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Land cover change and water vapour flows: Learning from Australia.
Stockholm University, Faculty of Science, Department of Systems Ecology.
2003 (English)In: Philosophical Transactions of the Royal Society of London Series B, ISSN 0962-8436, Vol. 358, no 1440, 1973-1984 p.Article in journal (Refereed) Published
Abstract [en]

Australia is faced with large-scale dryland salinization problems, largely as a consequence of the clearing of native vegetation for cropland and grassland. We estimate the change in continental water vapour flow (evapotranspiration) of Australia during the past 200 years. During this period there has been a substantial decrease in woody vegetation and a corresponding increase in croplands and grasslands. The shift in land use has caused a ca. 10% decrease in water vapour flows from the continent. This reduction corresponds to an annual freshwater flow of almost 340 km(3). The society-induced alteration of freshwater flows is estimated at more than 15 times the volume of run-off freshwater that is diverted and actively managed in the Australian society. These substantial water vapour flow alterations were previously not addressed in water management but are now causing serious impacts on the Australian society and local economies. Global and continental freshwater assessments and policy often neglects the interplay between freshwater flows and landscape dynamics. Freshwater issues on both regional and global levels must be rethought and the interplay between terrestrial ecosystems and freshwater better incorporated in freshwater and ecosystem management.

Place, publisher, year, edition, pages
Royal Soc of London, 2003. Vol. 358, no 1440, 1973-1984 p.
Keyword [en]
freshwater; terrestrial ecosystems; evapotranspiration; land cover change; salinization; Australia
National Category
Biological Sciences
URN: urn:nbn:se:su:diva-23128DOI: 10.1098/rstb.2003.1381OAI: diva2:190301
Part of urn:nbn:se:su:diva-16Available from: 2003-11-22 Created: 2003-11-22 Last updated: 2009-12-21Bibliographically approved
In thesis
1. Land Use, Freshwater Flows and Ecosystem Services in an Era of Global Change
Open this publication in new window or tab >>Land Use, Freshwater Flows and Ecosystem Services in an Era of Global Change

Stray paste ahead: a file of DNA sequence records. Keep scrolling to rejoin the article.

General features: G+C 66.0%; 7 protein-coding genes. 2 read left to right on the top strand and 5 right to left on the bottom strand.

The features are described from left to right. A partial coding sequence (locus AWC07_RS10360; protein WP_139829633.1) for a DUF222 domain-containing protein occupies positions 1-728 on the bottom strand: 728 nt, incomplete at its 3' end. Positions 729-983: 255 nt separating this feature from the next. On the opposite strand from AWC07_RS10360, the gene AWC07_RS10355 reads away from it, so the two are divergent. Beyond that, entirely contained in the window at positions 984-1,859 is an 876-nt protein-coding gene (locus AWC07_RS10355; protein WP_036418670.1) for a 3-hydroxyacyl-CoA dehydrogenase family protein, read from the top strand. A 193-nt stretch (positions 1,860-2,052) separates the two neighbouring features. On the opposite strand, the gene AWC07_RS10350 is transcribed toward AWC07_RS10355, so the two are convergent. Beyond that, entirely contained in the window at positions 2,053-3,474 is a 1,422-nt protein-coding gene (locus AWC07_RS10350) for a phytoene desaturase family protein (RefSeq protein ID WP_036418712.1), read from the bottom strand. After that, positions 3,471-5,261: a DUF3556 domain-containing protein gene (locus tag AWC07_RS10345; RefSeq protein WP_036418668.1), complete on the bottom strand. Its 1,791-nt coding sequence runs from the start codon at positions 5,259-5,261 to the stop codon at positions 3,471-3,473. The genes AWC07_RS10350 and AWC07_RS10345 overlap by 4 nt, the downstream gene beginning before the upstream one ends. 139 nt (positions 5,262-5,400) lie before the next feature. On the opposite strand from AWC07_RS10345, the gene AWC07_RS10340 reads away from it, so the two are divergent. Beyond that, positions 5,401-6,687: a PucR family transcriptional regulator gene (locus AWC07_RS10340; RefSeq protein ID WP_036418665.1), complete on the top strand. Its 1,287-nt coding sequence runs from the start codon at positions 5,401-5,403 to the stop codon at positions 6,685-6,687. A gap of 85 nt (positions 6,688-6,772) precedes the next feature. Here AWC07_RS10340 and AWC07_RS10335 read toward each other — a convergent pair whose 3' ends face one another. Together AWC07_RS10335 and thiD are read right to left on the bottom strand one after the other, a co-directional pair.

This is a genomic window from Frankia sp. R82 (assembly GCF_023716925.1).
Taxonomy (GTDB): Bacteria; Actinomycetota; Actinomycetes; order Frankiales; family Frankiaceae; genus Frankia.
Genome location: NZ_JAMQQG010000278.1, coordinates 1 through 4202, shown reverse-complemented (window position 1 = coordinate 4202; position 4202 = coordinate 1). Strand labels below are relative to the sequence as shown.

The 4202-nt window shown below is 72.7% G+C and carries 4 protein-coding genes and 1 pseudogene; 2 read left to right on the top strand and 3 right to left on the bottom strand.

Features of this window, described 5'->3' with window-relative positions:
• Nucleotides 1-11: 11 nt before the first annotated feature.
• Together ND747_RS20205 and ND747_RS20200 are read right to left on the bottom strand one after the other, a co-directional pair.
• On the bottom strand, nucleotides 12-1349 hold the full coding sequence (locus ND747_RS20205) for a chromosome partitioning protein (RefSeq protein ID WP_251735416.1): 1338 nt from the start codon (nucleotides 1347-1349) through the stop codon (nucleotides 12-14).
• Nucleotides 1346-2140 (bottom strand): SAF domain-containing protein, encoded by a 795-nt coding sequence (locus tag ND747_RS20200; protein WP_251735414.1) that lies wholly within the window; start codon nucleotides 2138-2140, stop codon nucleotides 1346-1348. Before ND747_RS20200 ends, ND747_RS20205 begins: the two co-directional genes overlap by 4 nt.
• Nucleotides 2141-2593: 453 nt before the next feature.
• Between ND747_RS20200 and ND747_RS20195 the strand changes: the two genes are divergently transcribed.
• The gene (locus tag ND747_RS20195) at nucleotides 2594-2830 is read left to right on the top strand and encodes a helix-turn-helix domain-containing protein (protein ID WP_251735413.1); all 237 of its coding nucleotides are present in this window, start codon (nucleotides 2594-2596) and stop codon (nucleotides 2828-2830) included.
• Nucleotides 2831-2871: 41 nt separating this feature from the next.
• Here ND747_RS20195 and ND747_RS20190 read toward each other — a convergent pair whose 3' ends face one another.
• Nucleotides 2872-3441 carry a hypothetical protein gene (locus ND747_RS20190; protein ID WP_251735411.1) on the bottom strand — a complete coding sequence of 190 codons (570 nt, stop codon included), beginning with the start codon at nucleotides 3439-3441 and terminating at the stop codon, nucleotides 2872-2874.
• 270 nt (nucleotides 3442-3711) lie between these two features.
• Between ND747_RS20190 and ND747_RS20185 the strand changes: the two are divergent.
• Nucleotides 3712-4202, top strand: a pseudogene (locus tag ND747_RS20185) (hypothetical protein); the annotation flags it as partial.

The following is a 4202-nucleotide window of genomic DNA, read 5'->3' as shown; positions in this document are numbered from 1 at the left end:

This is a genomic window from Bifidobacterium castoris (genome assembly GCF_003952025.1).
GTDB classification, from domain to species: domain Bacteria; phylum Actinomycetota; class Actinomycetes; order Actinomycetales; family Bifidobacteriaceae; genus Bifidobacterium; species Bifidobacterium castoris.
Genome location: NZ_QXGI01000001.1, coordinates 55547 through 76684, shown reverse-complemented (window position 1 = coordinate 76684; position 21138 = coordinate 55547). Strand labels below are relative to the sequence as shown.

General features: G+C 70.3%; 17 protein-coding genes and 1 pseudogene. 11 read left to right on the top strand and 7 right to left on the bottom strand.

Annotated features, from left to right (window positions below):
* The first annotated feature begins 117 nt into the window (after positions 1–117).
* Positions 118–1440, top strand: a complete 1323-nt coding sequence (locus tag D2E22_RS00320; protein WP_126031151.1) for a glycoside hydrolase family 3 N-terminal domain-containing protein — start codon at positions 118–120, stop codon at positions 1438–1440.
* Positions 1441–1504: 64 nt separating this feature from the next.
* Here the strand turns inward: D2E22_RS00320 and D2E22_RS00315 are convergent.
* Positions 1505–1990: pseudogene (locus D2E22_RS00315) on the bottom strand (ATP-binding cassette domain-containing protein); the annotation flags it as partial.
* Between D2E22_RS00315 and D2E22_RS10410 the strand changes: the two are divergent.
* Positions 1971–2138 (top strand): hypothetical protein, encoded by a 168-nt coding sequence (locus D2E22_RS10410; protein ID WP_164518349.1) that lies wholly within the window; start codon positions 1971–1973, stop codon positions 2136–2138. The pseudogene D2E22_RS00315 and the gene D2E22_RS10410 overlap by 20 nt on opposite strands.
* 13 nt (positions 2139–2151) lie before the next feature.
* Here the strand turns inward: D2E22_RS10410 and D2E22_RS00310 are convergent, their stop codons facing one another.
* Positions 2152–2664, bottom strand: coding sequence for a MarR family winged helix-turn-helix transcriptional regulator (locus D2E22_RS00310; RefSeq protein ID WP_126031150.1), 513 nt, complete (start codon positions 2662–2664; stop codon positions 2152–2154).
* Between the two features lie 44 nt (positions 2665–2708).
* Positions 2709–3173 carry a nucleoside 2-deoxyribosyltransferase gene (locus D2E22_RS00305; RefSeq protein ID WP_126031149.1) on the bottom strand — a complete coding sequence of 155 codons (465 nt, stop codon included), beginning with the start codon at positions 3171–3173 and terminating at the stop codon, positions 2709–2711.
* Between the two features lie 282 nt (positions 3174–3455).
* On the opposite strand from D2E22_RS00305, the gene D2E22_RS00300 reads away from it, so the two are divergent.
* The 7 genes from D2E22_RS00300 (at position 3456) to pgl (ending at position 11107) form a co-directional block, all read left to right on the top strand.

2003 (English)Doctoral thesis, comprehensive summary (Other academic)
Abstract [en]

The purpose of this thesis is to analyse interactions between freshwater flows, terrestrial ecosystems and human well-being. Freshwater management and policy has mainly focused on the liquid water part (surface and ground water run off) of the hydrological cycle including aquatic ecosystems. Although of great significance, this thesis shows that such a focus will not be sufficient for coping with freshwater related social-ecological vulnerability. The thesis illustrates that the terrestrial component of the hydrological cycle, reflected in vapour flows (or evapotranspiration), serves multiple functions in the human life-support system. A broader understanding of the interactions between terrestrial systems and freshwater flows is particularly important in light of present widespread land cover change in terrestrial ecosystems.

The water vapour flows from continental ecosystems were quantified at a global scale in Paper I of the thesis. It was estimated that in order to sustain the majority of global terrestrial ecosystem services on which humanity depends, an annual water vapour flow of 63 000 km3/yr is needed, including 6800 km3/yr for crop production. In comparison, the annual human withdrawal of liquid water amounts to roughly 4000 km3/yr. A potential conflict between freshwater for future food production and for terrestrial ecosystem services was identified.

Human redistribution of water vapour flows as a consequence of long-term land cover change was addressed at both continental (Australia) (Paper II) and global scales (Paper III). It was estimated that the annual vapour flow had decreased by 10% in Australia during the last 200 years. This is due to a decrease in woody vegetation for agricultural production. The reduction in vapour flows has caused severe problems with salinity of soils and rivers. The human-induced alteration of vapour flows was estimated at more than 15 times the volume of human-induced change in liquid water (Paper II).

Place, publisher, year, edition, pages
Institutionen för systemekologi, 2003. 34 p.
freshwater, green water, ecosystem services, integrated water resources management, food production, land use and land cover change, vulnerability, resilience, hydrological cycle, global change, Australia
National Category
urn:nbn:se:su:diva-16 (URN)91-7265-755-3 (ISBN)
Public defence
2003-11-07, Nordenskiöldsalen, Geovetenskapens hus, Svante Arrhenius väg 8 C, Stockholm, 10:00
Available from: 2003-11-22 Created: 2003-11-22Bibliographically approved

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